When a runner makes a breakaway move in a marathon, one of the psychological advantages they seek is to disappear. To build enough of a lead that whenever the road crests a hill, turns a corner or rounds a blind bend, the leader cannot be seen by the pursuers. Hounds might be able to pursue a hare purely by its scent; runners are stimulated more strongly by visual cues.
It is now coming up to two-and-a-half years since Eliud Kipchoge broke two hours for the marathon in October, 2019, in Vienna and 13 months more since he set the recognised world record 2:01:39 in Berlin. The former is in the realm of science fiction, but has Kipchoge also effectively put the world record out of sight for the foreseeable future.
That might seem a funny question to ask seeing someone has already run within two seconds of it. But that was no regular “someone”; it was Kenenisa Bekele, arguably the greatest distance runner ever, undeniably with only a handful of peers. Bekele is a polymath when it comes to running. If he took up the 100 it would be no surprise if he gave Usain Bolt’s 9.59 world record a fright.
With his range from 3000 to 10,000 metres on the track, his 11 world cross-country titles, and his haul of championship gold – including 5000/10,000 double at both world championships and Olympic Games, it is hard to argue Bekele is not a better distance runner overall than Kipchoge. Despite giving the world record a fright, however, his overall marathon record and 0-4 record versus Kipchoge, it is impossible to argue he is a better marathoner.
It is not quite as difficult to suggest we have seen the best of Bekele. And if, the 2:01:41 notwithstanding, Bekele now cannot match Kipchoge, the question becomes, who can?
Like everything else, the marathon has been severely impacted the last two years by the Covid-19 global pandemic. Nonetheless, a fair number of quality marathons have been run and there is little sign of any other runner approaching the world record, much less the other-worldly 1:59:40.
The latter was run with teams of pacemakers running in vee-formation, rotating in and out every five kilometres. With fluid and energy replenishment being available to Kipchoge on a continuous basis rather than at fixed-point feeding stations. With prototype shoes.
The shoes are now available to everyone, but it’s hard to see the rest of the support being duplicated for any runner any time soon. After all, Kipchoge was world record holder, Olympic champion and a multiple winner of major marathons before he was picked up by Nike’s Sub-2 project.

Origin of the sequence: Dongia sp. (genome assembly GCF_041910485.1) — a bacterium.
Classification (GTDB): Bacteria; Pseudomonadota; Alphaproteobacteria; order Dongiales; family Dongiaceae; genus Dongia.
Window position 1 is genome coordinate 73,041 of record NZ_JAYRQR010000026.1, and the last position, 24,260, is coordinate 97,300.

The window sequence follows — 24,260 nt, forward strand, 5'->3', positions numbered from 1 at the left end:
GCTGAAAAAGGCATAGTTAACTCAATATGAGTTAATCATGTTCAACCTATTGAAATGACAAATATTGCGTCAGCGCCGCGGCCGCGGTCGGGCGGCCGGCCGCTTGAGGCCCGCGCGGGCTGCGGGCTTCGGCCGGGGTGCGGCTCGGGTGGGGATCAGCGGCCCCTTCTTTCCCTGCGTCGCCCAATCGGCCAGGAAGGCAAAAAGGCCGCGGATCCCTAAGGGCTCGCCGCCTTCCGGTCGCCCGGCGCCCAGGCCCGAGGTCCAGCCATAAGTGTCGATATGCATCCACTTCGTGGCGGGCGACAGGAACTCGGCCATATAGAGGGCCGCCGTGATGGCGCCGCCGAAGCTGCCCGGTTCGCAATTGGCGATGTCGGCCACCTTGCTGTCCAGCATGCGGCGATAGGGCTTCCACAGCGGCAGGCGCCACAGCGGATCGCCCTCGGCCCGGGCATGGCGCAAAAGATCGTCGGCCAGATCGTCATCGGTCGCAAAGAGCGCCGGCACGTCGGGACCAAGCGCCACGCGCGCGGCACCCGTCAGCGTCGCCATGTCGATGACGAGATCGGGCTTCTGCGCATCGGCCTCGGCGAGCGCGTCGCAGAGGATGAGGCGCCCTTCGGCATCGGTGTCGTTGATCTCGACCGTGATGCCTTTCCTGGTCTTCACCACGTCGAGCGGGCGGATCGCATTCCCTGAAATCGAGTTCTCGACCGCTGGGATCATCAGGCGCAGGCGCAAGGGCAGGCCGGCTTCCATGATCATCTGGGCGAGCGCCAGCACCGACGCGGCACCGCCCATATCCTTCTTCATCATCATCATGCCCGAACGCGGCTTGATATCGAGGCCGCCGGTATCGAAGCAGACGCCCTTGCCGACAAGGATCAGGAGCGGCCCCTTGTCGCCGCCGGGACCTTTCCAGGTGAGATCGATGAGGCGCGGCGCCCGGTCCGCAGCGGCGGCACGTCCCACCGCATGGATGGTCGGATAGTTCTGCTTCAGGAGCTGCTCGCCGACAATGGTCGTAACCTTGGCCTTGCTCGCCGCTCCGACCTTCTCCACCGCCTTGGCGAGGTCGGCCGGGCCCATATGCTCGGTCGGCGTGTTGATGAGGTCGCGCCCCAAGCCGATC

When sub-2 failed initially (by 25 seconds), the project was taken up by Ineos, a chemical company owned by Britain’s richest man. As US running journalist Toni Reavis memorably wrote pre-Vienna:
“As much as they might like to present this as such, the first sub-2:00 marathon is not like the first sub-4:00 mile, or the first summit of Everest, much less the moon landing. All those challenges carried in the public consciousness the possibility of death. This is a second-chance marketing exhibition for a plastics manufacturer and springy shoes.”
The world record is a bit closer to the reach, but still formidable. Looking at the 10-fastest men’s performances all-time, beyond Kipchoge’s WR and Bekele’s near approach, Kipchoge has the next two-fastest, while five and six, Birhanu Legese (2:02.48) and Mosinet Geremew (2:02:55), were run behind Bekele and Kipchoge, respectively. At seven is Dennis Kimeto with his then world record 2:02:57, but Kimeto is no longer a factor.
The only contemporary marathoners at 2:03 or faster are Titus Ekiru, who ran 2:02:57 in Milan last year, and Evans Chebet, this year’s Boston winner, who ran 2:03:00 in Valencia at the end of 2020.
Never say never, I suppose, and it must be said more major marathons are being set-up at world record pace, but no-one yet seems capable of challenging 2:01:39, much less 1:59:40. But it seems possible that Eliud Kipchoge has created a standard that will be as difficult to match as Paula Radcliffe’s then world record 2:15:25 in London in 2003.
That was the race in which Radcliffe was accompanied gun to tape by three male pacemakers. She largely ignored them, running with them more than behind them, but the physical and psychological benefit of having companions running your pace but who are not racing you, was undoubted. Going on Radcliffe’s other fast marathons in that period – in the 2:17-range – it was probably worth about two minutes.
Whatever, it took over 16 years and the shoe revolution before Radcliffe’s record was broken by Brigid Kosgei in Chicago, where she ran 2:14:04. So 1:21 in 16 years; over the same period, the men’s record improved by 3:59.
Fortunately, the greatness of neither Kipchoge nor Radcliffe is dependent on their world records. Both have set standards in the event few have emulated and, arguably, none have yet bettered. Kipchoge has two Olympic gold medals and a string of major marathon victories, Radcliffe won what to this observer’s mind was the greatest women’s world championship marathon yet run in defeating Catherine Ndereba and Constantina Dita-Tomescu in Helsinki in 2005.
It took a long time to beat Radcliffe’s world record, it may take just as long to better Kipchoge’s official 2:01:39 (and certainly his ‘unofficial’ 2:00:25 and 1:59:40. It may be even longer before we see an event-changer the equal of either of these two marathon greats.